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United States Department of Agriculture

Agricultural Research Service

Research Project: Increasing Inland Pacific Northwest Wheat Production Profitability
2010 Annual Report


1a.Objectives (from AD-416)
The goal of this research project is to identify cultural practices and technologies that improve economic viability and environmental sustainability of inland PNW dryland wheat production systems. The specific objectives are fourfold and include:

Objective 1: Develop cropping practices for improving crop water use in dryland production systems and landscapes across PNW agroecological zones. (Pullman all of Obj 1) Sub-objective 1A: Optimize crop establishment practices and crop water use for improving the performance of winter canola. Sub-objective 1B: Improve stand establishment methods for spring canola to minimize weed competition and increase crop water use. Sub-objective 1C: Contrast fall-planted facultative wheat and spring-planted wheat for abilities to suppress weeds and increase yield, profitability, and crop water use. Sub-objective 1D: Determine effects of Russian thistle on crop water use, and production costs and quality of forage spring triticale.

Objective 2: Evaluate cropping system diversification strategies (forage and biofuels) for increasing agronomic performance of agricultural landscapes across PNW agroecological zones. Sub-objective 2A: Determine productivity and profitability of integrating alternative forage and biofuel crops into wheat-based production systems. (Pullman) Sub-objective 2B: Determine production potential of perennial biofuel and forage crops incorporated as riparian buffers in agricultural landscapes. (Pendleton)

Objective 3: Assess how new optical light reflectance spectrometers (advanced technology) can be used to increase cropping system performance in agricultural landscapes. (Pendleton – all of Obj 3) Sub-objective 3A: Apply information from on-combine yield monitors and optical sensors into site-specific nitrogen (N) application thereby improving grain quality and yield, and N use efficiency of cereal crops. Sub-objective 3B: Assess the quantity and quality of wheat residue at site-specific field locations across farm fields. Sub-objective 3C: Measure and map determinants of grain quality value (i.e. test weight, protein concentration, and foreign weed material), and apply this information into grain segregation on a combine harvester.

Objective 4: Synthesize available crop and cropping systems research across PNW agro-ecological zones to assess biophysical production factors influencing cropping system performance and ecosystem services. Sub-objective 4A: Compile and summarize existing databases of dryland crops and cropping systems to calibrate and corroborate process-oriented models. (Pendleton) Sub-objective 4B: Utilize existing datasets and process-oriented models to spatially evaluate the suitability of past, present, and future cropping system strategies. (Pullman). Replaces 5356-13210-002-00D (10/08). NP216 Cross-location project associated with Pullman, WA, 5348-22610-002-00D (Young).


1b.Approach (from AD-416)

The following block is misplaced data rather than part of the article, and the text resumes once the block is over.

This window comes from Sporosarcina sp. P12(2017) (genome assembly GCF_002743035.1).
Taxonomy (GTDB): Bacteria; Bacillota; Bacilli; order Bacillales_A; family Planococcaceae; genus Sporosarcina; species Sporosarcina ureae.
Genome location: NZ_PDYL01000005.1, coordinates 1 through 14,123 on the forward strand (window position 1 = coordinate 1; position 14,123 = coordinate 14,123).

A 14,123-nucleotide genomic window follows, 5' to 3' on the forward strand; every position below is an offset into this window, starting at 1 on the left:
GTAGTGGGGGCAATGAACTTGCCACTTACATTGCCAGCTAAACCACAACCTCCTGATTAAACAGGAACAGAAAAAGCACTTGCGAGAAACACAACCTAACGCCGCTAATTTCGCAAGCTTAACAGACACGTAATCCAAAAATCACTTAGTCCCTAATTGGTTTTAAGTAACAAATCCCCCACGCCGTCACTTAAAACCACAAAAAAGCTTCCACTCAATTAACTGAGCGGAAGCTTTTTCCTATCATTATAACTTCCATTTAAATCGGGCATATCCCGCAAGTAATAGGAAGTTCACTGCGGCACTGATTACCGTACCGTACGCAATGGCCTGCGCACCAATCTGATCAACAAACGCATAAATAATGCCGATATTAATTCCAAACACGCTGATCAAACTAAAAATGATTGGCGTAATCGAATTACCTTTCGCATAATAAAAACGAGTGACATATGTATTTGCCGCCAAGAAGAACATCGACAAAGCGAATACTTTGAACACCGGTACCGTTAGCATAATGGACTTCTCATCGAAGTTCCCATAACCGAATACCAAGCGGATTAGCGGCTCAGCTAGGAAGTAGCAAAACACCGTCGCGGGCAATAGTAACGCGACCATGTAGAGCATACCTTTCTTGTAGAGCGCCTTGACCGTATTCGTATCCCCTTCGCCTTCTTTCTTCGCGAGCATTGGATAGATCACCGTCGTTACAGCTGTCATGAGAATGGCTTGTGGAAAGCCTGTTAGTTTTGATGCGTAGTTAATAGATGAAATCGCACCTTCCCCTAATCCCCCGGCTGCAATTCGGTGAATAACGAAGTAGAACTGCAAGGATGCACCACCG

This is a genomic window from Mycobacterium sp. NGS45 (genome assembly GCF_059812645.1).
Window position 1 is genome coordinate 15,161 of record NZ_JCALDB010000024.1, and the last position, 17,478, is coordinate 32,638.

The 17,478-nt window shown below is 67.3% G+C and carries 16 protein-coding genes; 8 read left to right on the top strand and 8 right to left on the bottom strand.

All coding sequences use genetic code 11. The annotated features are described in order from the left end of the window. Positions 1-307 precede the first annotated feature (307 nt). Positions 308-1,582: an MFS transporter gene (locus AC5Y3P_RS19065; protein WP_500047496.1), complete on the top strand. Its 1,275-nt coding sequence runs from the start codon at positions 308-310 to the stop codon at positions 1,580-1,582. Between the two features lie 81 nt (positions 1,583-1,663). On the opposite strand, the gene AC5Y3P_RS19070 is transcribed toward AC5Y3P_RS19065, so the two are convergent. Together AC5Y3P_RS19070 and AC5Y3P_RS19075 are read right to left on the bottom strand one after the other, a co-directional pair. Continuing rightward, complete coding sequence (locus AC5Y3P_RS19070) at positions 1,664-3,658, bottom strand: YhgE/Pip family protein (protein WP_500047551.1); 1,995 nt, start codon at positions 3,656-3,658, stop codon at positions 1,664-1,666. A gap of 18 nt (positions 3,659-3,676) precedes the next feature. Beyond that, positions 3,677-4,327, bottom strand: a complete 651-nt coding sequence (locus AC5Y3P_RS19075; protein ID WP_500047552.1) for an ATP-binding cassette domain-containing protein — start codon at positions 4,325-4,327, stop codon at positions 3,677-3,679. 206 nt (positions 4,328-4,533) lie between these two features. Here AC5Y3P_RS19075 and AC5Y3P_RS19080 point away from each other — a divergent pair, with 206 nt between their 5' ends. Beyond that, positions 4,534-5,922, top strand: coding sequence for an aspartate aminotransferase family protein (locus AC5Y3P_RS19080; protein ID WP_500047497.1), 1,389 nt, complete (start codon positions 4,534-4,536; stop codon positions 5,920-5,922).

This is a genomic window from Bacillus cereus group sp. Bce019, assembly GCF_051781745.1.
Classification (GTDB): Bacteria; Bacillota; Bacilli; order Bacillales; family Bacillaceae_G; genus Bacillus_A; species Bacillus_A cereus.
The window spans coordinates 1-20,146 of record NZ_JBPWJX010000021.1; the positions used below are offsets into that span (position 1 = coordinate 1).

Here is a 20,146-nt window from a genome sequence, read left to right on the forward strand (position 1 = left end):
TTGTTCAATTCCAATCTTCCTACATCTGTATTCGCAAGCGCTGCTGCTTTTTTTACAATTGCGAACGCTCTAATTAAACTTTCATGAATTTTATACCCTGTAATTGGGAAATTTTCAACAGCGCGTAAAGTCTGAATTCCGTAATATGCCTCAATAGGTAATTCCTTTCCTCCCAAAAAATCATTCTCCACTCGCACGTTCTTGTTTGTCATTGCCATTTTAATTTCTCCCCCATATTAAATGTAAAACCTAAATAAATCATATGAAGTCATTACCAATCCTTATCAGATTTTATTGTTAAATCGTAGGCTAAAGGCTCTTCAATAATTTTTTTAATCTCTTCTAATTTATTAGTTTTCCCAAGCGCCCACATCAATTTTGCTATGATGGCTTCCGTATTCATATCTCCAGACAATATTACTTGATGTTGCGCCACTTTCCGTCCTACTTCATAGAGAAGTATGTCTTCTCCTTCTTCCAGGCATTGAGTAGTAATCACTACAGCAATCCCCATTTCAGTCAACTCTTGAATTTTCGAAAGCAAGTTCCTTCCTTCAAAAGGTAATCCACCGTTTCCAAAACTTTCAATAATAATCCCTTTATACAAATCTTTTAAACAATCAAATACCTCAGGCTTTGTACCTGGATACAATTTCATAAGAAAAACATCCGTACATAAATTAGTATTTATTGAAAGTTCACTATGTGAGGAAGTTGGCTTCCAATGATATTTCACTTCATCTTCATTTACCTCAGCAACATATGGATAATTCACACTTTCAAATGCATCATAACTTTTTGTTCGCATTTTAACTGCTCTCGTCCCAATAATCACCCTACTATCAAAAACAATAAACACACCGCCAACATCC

Field experiments will assess the production potential of perennial bioenergy and forage crops in lower, middle, and upper slope positions. Biomass will be harvested at each slope position. Soil/air temperature and rainfall will be measured daily. Soil samples will be analyzed for water content and soil organic matter. A water gradient experiment will study the effect of the water-by-N interaction on grain protein and yield of spring wheat. A second experiment will compare economic returns from precision vs. conventional uniform N placement. Precision N placement uses yield and protein values from the water gradient study to compute the total N required for a following crop. Previous year’s plots of the water gradient study will be replanted. N fertilizer will be applied to half of plots based on N factors computed from previous protein/yield measurements (precision N placement), and to remaining plots based on single uniform N rate (uniform N placement). Uniform and precision N placement will be compared in terms of uniformity in grain protein. Dollar returns will be determined using a partial budget analysis of market quotes and production costs. Grain yield and N supply will be computed for each plot and averaged to arrive at N use efficiency for each N placement strategy. The bulk tank of a combine will be divided into two bins. An optical sensor will sense grain protein and control a mechanism that diverts grain into a bin for ordinary grain or one for high quality grain. Site-specific measurements of grain protein and yield will be used to determine the dollar value of grain. Partial budget analysis will be conducted to compare the profitability of wheat production with and without grain segregation. The water gradient study will provide a wide range in values for yield, grain protein, plant height, and straw yield. Linear regression will be used to develop straw yield prediction equations that include terms for yield, protein, and plant height. Models will be evaluated by comparing predictions against actual measurements obtained from fields. On-combine measurements of grain yield, protein, and straw yield will be obtained using a yield monitor, optical grain quality sensor, and crop height sensor. Maps of straw yield will be used with current price quotes to estimate the net value of straw. Dollar returns will be contrasted with contract payments that would be received under conservation programs if straw is retained. Amount of carbon to maintain soil organic C at current levels will be estimated using the C sequestration model CQESTR. From this, the amount of straw that may be removed while maintaining soil quality will be assessed. Long-term studies will be examined to assess their value for calibration and corroboration of various simulation models (CQESTR, C-Farm, CropSyst, and RZWQM2). For RZWQM2, relevant soil, weather, and plant growth parameters will be calibrated from available data that have measured values of phenology, biomass, and leaf area at different stages, and yield. Modeling will extend study results for a more diverse set of weather conditions and soil types across the region.